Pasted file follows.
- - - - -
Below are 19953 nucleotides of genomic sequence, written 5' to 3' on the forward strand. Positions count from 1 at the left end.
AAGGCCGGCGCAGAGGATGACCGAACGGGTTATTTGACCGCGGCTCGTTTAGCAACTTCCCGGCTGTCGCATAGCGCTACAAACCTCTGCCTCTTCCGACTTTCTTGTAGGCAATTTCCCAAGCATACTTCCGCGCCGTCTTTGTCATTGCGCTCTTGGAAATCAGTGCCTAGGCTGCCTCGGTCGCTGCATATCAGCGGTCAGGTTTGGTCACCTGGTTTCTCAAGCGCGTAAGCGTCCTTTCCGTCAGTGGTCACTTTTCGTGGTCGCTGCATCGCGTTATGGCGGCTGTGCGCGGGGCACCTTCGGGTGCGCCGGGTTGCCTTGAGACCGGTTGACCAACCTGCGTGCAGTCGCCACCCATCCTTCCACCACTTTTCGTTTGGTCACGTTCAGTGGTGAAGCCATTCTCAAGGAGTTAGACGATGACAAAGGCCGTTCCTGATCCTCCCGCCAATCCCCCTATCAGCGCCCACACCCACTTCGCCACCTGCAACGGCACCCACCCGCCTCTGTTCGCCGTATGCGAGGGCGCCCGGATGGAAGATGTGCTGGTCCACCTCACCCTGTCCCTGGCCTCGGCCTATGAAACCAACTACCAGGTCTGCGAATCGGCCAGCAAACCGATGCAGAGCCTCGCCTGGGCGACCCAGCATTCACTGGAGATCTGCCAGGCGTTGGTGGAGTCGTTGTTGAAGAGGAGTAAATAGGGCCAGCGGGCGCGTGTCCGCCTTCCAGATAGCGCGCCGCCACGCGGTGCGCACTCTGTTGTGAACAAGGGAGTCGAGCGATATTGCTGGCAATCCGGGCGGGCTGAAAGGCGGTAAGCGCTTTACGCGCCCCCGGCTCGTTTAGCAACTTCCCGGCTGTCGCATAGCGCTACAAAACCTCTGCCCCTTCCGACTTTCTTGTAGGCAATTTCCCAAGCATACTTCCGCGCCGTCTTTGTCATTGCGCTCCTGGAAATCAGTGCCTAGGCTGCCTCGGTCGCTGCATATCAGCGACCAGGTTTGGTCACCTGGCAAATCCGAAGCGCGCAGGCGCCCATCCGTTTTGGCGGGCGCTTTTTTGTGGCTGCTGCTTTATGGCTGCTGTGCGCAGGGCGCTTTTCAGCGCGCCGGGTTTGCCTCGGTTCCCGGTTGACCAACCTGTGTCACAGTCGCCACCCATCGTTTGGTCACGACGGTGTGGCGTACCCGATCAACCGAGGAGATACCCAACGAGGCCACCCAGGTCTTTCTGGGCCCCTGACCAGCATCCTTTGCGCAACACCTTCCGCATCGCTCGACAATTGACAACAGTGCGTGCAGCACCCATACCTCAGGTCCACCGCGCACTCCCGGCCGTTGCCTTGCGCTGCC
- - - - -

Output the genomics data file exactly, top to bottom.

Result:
Below are 19953 nucleotides of genomic sequence, written 5' to 3' on the forward strand. Positions count from 1 at the left end.
AAGGCCGGCGCAGAGGATGACCGAACGGGTTATTTGACCGCGGCTCGTTTAGCAACTTCCCGGCTGTCGCATAGCGCTACAAACCTCTGCCTCTTCCGACTTTCTTGTAGGCAATTTCCCAAGCATACTTCCGCGCCGTCTTTGTCATTGCGCTCTTGGAAATCAGTGCCTAGGCTGCCTCGGTCGCTGCATATCAGCGGTCAGGTTTGGTCACCTGGTTTCTCAAGCGCGTAAGCGTCCTTTCCGTCAGTGGTCACTTTTCGTGGTCGCTGCATCGCGTTATGGCGGCTGTGCGCGGGGCACCTTCGGGTGCGCCGGGTTGCCTTGAGACCGGTTGACCAACCTGCGTGCAGTCGCCACCCATCCTTCCACCACTTTTCGTTTGGTCACGTTCAGTGGTGAAGCCATTCTCAAGGAGTTAGACGATGACAAAGGCCGTTCCTGATCCTCCCGCCAATCCCCCTATCAGCGCCCACACCCACTTCGCCACCTGCAACGGCACCCACCCGCCTCTGTTCGCCGTATGCGAGGGCGCCCGGATGGAAGATGTGCTGGTCCACCTCACCCTGTCCCTGGCCTCGGCCTATGAAACCAACTACCAGGTCTGCGAATCGGCCAGCAAACCGATGCAGAGCCTCGCCTGGGCGACCCAGCATTCACTGGAGATCTGCCAGGCGTTGGTGGAGTCGTTGTTGAAGAGGAGTAAATAGGGCCAGCGGGCGCGTGTCCGCCTTCCAGATAGCGCGCCGCCACGCGGTGCGCACTCTGTTGTGAACAAGGGAGTCGAGCGATATTGCTGGCAATCCGGGCGGGCTGAAAGGCGGTAAGCGCTTTACGCGCCCCCGGCTCGTTTAGCAACTTCCCGGCTGTCGCATAGCGCTACAAAACCTCTGCCCCTTCCGACTTTCTTGTAGGCAATTTCCCAAGCATACTTCCGCGCCGTCTTTGTCATTGCGCTCCTGGAAATCAGTGCCTAGGCTGCCTCGGTCGCTGCATATCAGCGACCAGGTTTGGTCACCTGGCAAATCCGAAGCGCGCAGGCGCCCATCCGTTTTGGCGGGCGCTTTTTTGTGGCTGCTGCTTTATGGCTGCTGTGCGCAGGGCGCTTTTCAGCGCGCCGGGTTTGCCTCGGTTCCCGGTTGACCAACCTGTGTCACAGTCGCCACCCATCGTTTGGTCACGACGGTGTGGCGTACCCGATCAACCGAGGAGATACCCAACGAGGCCACCCAGGTCTTTCTGGGCCCCTGACCAGCATCCTTTGCGCAACACCTTCCGCATCGCTCGACAATTGACAACAGTGCGTGCAGCACCCATACCTCAGGTCCACCGCGCACTCCCGGCCGTTGCCTTGCGCTGCC